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As David Brown leaves us as Chief Executive to take over the reins at Arriva Rail North, we sat down with him to hear his reflections on the last two years and his hopes for the future at Transport for the North (TfN).
“The scale of TfN has changed beyond recognition over the last two years,” David told us, “When I started in Autumn 2015 there was just myself and [Independent Chair] John Cridland officially on-board. Now we are an organisation with over eighty staff and permanent offices in Manchester and Leeds and our capacity, capability and ambition has grown alongside that.
“We now have an organisation that has the resource and skills base to lead the development of a Strategic Transport Plan for the North. But the important thing to remember is that this Plan is being developed in a very collaborative way. We’ve been bringing together business leaders and local authorities in the North of England so, for the first time, the whole region has a clear agreement on our transport priorities. That collaboration underpins the way TfN works.
“I think it’s really important that the Strategic Transport Plan is based on what the North believes its priorities are, because we’re much closer to the issues that need addressing, but also that the Plan reflects the economic picture in the North, both now and in the future. So our Plan will be a collaborative one, but also one that is based on sound evidence about the North’s requirements for economic growth.”
We asked David where he saw Transport for the North and the development of infrastructure in the North two years from now:
“TfN will soon become England’s first Sub-national Transport Body. Over the next two years I think we’ve got a real opportunity to develop our working relationship with Network Rail, Highways England and HS2 so we are directly influencing those organisations’ programmes of work. TfN will be further developing its investment priorities, so we are influencing not just what is planned for the next five to ten years but so we have a pipeline and we’re developing business cases and plans for more long-term transformational programmes like Northern Powerhouse Rail and trans-Pennine road connections.
“It’s not all long-term though. There’s a cross-over between this job and my new role leading the delivery of the Northern Rail franchise as we’ll see a lot of the improvements in rail services that the North fought for so compellingly through our Rail North (which will merge with TfN to become our franchising arm once we have statutory status) come into fruition between now and 2020. We’ll be seeing new trains, more frequent services, better station facilities, on both Northern and TransPennine over the next few years.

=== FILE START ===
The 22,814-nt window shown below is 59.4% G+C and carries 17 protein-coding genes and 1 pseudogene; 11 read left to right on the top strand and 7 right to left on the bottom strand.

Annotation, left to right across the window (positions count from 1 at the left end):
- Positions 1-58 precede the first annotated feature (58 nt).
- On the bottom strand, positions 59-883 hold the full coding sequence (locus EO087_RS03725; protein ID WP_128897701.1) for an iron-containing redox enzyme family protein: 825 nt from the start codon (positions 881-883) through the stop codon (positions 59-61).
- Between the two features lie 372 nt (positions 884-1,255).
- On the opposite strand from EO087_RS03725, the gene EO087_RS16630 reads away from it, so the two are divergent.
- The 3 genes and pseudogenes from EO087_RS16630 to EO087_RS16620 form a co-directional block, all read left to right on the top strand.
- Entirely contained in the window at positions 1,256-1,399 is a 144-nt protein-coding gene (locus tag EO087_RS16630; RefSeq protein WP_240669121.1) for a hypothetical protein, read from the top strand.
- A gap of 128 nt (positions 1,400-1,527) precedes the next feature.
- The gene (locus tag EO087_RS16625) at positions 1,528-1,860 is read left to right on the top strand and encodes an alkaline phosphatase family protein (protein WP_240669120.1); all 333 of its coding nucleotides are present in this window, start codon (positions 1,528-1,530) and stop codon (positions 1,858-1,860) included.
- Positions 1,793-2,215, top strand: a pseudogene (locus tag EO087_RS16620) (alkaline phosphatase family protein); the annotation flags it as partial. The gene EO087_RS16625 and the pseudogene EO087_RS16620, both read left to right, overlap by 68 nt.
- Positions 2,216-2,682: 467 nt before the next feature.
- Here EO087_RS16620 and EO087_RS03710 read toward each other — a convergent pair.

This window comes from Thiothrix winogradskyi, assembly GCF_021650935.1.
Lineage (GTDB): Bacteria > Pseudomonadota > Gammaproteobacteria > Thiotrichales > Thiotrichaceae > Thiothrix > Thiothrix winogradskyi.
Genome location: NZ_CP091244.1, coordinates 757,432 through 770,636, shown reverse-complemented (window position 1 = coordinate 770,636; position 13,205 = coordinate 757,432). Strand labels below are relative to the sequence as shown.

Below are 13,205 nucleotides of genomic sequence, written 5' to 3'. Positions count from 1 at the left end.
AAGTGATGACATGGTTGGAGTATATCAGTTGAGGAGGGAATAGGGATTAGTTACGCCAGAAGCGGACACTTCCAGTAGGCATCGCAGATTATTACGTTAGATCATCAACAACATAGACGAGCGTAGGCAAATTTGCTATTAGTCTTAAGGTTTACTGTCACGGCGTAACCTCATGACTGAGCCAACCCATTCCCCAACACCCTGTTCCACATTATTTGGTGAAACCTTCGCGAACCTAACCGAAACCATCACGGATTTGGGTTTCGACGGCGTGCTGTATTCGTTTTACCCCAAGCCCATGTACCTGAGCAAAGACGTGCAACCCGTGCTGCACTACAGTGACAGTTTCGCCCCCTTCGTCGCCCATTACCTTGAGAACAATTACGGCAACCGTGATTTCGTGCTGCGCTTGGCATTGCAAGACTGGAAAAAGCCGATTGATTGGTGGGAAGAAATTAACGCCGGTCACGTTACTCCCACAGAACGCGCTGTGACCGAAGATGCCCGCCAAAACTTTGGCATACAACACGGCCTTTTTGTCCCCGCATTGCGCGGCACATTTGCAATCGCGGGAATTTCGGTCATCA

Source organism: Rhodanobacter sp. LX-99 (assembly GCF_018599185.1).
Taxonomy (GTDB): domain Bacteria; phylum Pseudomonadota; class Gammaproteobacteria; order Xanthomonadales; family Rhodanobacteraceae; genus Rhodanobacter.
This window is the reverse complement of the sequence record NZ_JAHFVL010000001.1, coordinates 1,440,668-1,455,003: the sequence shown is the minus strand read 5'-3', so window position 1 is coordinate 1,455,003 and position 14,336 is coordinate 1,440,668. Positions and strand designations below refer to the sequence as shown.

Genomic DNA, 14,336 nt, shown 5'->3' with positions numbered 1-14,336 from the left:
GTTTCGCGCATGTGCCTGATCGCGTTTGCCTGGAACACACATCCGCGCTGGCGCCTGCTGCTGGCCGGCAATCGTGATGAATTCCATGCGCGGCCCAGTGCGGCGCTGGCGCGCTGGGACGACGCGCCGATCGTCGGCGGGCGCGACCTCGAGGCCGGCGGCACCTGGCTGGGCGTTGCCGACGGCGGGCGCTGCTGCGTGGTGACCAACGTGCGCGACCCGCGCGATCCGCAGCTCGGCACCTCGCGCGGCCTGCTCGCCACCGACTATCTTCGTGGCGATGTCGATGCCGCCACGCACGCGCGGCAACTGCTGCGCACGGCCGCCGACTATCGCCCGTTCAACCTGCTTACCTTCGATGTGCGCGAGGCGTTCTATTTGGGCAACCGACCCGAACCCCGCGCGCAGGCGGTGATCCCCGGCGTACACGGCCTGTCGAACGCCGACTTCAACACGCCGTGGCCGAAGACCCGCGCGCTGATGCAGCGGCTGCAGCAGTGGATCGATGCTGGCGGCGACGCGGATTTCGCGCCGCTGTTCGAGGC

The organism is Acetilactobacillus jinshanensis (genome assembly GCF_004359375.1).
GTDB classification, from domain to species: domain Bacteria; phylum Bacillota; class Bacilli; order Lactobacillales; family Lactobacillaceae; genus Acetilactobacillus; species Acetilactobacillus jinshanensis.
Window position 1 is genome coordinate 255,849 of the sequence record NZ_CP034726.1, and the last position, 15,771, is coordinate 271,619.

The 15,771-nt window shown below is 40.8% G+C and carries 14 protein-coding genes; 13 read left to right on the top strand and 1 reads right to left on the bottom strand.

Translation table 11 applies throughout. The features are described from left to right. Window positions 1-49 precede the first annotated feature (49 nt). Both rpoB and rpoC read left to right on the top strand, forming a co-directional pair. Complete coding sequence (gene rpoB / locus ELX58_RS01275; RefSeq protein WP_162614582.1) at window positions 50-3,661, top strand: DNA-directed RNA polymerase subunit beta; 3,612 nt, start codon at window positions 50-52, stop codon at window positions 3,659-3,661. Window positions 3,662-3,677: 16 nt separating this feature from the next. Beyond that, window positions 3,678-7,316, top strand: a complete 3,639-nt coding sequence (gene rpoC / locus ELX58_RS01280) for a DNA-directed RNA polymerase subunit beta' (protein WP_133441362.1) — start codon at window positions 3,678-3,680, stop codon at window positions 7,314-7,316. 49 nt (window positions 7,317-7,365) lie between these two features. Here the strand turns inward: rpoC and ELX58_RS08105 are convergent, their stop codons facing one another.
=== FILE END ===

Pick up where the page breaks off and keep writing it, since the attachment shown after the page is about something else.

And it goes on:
“We’re already seeing the impact of the current round of road and rail investment – you look at the Smart Motorway programme that’s expanding across the North of England and improvements like the Ordsall Chord on the railways. And customers will see the first part of our Integrated and Smart Travel programme rolled out over the next year, with train season tickets going onto smart cards.”
There’s been a lot of talk about the Northern Powerhouse, and whether there is ongoing commitment to the concept. We questioned David on whether he thought the Northern Powerhouse was still a government priority.
“What is an absolutely clear priority is continued support for Northern economic growth, so that can continue to play a role in the UK’s economic growth. To do that we need to have a long-term programme of investment in the region’s infrastructure. Whether it’s called the Northern Powerhouse or not, investing in strategic transport links is essential in driving forward economic growth in the North and I think there’s broad recognition of that.”
As David leaves in just a month’s time, we asked him what he thought would be the most important priority for his successor:
“I think the most important priority will be maintaining the integrity of TfN as an independent statutory body and ensuring that the momentum that’s been achieved over the last two years is maintained and built upon. I think there’s a growing understanding of what we’re trying to achieve in the North at the moment and that can only be built upon.
“The new Chief Executive will join the organisation at an exciting time. We are now embarking on a new stage in TfN’s journey as we near statutory status as the first Sub-national Transport Body in England. This process will include the merge of Rail North with Transport for the North as it is incorporated into the organisation.
“For me, the greatest achievement of the last two years is that TfN as an organisation has grown into an entity that is delivering real outputs and a prioritised list of infrastructure improvements, backed by evidence that is respected and understood. We’re now seen as an authoritative voice that represents the North of England and as a vital partner to national agencies and central government.”
David Brown leaves Transport for the North on Friday 15th September. An announcement about his successor will be made shortly.